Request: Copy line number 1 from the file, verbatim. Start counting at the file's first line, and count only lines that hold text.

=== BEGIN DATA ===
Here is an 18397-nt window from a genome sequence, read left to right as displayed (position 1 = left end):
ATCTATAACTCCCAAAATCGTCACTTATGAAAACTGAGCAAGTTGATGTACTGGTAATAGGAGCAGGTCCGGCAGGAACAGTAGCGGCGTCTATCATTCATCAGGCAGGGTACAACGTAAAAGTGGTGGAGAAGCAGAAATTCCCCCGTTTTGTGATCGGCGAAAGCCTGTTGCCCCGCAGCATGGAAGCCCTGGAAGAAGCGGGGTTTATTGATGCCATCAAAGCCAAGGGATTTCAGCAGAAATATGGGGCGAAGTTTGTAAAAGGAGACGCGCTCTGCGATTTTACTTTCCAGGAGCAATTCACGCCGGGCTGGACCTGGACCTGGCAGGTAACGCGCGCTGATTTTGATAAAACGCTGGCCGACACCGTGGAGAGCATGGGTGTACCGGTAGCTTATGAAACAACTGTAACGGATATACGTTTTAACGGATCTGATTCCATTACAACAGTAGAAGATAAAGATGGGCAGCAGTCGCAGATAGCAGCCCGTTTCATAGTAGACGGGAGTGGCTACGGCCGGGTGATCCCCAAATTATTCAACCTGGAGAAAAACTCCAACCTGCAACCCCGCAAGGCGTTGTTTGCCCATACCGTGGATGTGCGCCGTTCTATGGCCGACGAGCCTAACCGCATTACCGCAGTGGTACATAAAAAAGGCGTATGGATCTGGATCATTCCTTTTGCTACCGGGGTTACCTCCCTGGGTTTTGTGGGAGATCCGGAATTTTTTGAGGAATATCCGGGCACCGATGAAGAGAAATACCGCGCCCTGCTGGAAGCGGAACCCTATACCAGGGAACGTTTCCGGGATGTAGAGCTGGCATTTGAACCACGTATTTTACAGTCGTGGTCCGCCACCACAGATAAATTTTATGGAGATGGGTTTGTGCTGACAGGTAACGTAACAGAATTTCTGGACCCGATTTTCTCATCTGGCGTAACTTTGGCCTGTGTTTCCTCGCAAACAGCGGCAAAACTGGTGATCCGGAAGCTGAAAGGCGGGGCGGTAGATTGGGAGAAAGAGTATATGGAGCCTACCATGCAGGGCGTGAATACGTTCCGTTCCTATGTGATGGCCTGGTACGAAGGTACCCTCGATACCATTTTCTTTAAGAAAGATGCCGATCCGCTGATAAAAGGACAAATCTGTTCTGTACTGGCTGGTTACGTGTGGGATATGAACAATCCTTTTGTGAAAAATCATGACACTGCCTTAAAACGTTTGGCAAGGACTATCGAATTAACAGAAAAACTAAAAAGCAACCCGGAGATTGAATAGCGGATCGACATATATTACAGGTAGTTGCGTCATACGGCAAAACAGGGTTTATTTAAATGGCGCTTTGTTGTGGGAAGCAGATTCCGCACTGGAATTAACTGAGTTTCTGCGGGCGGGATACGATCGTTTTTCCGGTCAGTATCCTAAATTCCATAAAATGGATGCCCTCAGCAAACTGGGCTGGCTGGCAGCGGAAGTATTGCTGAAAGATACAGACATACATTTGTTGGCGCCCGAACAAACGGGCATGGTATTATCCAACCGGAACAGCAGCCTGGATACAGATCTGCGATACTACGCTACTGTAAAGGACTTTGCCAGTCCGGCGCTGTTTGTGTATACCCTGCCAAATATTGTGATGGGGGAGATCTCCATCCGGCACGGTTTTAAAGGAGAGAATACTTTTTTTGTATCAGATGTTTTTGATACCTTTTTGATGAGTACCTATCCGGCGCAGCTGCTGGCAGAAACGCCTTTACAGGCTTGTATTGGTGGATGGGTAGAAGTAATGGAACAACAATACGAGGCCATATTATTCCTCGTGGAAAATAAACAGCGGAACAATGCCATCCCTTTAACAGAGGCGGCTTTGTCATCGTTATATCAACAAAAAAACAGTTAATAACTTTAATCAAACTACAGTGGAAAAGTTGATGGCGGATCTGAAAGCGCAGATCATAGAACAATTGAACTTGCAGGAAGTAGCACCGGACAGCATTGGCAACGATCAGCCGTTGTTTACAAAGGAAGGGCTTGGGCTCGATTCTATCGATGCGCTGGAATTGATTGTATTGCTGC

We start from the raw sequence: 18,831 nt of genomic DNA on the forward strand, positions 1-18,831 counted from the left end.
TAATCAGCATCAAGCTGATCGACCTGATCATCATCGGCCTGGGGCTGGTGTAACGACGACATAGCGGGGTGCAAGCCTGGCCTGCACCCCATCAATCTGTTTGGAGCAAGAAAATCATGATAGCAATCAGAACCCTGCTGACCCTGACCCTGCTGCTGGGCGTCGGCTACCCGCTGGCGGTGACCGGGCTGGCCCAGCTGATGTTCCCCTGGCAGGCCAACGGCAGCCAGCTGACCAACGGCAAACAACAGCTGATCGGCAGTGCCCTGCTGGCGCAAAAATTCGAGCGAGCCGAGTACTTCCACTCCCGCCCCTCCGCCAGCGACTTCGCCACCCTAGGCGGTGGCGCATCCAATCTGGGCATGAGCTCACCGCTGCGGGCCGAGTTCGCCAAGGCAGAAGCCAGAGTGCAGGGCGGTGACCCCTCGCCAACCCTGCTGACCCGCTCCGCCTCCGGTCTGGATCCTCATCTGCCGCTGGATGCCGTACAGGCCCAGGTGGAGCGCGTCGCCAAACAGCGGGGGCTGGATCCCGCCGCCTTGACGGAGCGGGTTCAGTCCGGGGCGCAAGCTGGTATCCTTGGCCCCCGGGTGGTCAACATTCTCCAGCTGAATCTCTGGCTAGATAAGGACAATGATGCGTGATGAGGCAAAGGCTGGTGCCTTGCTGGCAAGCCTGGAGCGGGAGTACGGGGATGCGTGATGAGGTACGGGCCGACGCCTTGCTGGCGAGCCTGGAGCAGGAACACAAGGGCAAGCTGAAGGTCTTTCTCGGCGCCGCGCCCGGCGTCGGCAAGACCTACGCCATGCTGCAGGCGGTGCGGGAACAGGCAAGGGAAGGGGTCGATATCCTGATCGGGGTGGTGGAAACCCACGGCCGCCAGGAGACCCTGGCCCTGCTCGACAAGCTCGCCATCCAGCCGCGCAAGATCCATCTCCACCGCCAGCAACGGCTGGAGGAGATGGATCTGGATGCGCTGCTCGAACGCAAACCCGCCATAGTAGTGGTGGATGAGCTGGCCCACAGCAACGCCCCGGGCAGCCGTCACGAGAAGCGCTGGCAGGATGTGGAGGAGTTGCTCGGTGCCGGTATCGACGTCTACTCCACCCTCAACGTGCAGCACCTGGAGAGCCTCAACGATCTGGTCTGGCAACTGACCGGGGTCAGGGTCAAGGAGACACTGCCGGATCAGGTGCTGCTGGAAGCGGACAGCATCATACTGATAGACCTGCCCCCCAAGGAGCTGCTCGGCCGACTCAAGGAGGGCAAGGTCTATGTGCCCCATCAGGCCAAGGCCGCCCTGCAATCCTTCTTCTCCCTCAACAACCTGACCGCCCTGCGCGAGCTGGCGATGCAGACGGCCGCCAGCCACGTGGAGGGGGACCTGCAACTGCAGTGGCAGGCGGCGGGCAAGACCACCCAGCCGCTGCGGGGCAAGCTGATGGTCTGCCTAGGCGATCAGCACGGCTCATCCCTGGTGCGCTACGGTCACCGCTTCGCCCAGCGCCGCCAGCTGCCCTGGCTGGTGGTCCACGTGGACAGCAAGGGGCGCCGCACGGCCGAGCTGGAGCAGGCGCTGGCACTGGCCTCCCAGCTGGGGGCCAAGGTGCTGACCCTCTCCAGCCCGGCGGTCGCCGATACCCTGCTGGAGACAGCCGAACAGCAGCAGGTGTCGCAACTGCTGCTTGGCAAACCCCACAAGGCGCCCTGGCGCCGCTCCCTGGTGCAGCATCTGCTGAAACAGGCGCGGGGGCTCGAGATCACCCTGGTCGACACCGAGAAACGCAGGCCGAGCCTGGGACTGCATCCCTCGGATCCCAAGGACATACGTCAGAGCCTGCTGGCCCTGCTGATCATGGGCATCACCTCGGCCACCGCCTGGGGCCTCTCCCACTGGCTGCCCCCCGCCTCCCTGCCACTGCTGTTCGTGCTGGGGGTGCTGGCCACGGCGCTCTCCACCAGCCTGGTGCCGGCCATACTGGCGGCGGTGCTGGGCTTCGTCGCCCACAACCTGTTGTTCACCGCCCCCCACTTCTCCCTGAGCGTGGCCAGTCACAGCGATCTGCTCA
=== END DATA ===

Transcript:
Here is an 18397-nt window from a genome sequence, read left to right as displayed (position 1 = left end):